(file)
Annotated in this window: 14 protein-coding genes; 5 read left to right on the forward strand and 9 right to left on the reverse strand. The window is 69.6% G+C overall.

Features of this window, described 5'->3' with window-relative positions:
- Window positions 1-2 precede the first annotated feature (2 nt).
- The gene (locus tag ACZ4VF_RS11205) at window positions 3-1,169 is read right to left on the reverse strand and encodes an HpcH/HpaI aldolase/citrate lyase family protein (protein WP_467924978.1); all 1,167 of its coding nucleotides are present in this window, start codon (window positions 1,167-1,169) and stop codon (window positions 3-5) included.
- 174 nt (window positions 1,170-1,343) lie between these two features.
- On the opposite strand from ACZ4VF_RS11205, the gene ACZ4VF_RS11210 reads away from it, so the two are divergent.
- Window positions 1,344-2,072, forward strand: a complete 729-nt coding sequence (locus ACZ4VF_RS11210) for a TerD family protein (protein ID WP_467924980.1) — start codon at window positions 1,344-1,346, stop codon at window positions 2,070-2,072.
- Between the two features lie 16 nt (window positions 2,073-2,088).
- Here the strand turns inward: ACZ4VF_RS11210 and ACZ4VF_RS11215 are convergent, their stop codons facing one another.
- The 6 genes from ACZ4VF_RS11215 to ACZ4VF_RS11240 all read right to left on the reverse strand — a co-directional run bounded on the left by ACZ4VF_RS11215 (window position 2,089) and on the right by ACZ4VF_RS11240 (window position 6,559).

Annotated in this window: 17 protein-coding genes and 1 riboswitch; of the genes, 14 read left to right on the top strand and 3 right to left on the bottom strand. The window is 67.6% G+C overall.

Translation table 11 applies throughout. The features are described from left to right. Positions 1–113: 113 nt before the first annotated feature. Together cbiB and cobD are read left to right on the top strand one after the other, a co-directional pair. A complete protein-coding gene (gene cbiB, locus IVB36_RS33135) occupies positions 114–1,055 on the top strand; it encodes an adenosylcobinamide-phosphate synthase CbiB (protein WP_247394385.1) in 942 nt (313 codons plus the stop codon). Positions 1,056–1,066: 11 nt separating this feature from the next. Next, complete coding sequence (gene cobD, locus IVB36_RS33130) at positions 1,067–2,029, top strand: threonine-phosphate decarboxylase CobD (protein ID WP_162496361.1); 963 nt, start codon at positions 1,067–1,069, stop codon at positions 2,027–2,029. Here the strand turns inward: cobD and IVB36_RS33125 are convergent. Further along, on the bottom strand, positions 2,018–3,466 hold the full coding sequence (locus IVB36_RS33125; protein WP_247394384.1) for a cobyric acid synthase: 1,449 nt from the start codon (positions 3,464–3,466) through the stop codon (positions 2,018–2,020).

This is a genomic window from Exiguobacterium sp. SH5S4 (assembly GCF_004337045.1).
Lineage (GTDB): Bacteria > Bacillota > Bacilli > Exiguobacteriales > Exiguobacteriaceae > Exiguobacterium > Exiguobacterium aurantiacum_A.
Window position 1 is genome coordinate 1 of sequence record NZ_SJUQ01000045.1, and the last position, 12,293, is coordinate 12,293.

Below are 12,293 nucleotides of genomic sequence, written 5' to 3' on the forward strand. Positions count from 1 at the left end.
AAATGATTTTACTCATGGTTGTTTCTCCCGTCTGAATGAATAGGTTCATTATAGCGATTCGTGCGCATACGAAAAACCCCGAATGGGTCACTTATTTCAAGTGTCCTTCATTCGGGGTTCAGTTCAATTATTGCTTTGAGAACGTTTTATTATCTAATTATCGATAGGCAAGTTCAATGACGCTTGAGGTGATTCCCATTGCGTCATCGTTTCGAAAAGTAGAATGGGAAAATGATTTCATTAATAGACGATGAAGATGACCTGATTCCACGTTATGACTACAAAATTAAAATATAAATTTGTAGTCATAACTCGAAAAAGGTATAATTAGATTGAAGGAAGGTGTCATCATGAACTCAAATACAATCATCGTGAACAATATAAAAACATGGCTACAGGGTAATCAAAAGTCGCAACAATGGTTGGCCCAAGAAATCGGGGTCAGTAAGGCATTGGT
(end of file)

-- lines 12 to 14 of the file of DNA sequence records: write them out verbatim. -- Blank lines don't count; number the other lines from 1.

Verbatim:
Translation table 11 applies throughout. The features are described from left to right. Positions 1–113: 113 nt before the first annotated feature. Together cbiB and cobD are read left to right on the top strand one after the other, a co-directional pair. A complete protein-coding gene (gene cbiB, locus IVB36_RS33135) occupies positions 114–1,055 on the top strand; it encodes an adenosylcobinamide-phosphate synthase CbiB (protein WP_247394385.1) in 942 nt (313 codons plus the stop codon). Positions 1,056–1,066: 11 nt separating this feature from the next. Next, complete coding sequence (gene cobD, locus IVB36_RS33130) at positions 1,067–2,029, top strand: threonine-phosphate decarboxylase CobD (protein ID WP_162496361.1); 963 nt, start codon at positions 1,067–1,069, stop codon at positions 2,027–2,029. Here the strand turns inward: cobD and IVB36_RS33125 are convergent. Further along, on the bottom strand, positions 2,018–3,466 hold the full coding sequence (locus IVB36_RS33125; protein WP_247394384.1) for a cobyric acid synthase: 1,449 nt from the start codon (positions 3,464–3,466) through the stop codon (positions 2,018–2,020).

This is a genomic window from Exiguobacterium sp. SH5S4 (assembly GCF_004337045.1).
Lineage (GTDB): Bacteria > Bacillota > Bacilli > Exiguobacteriales > Exiguobacteriaceae > Exiguobacterium > Exiguobacterium aurantiacum_A.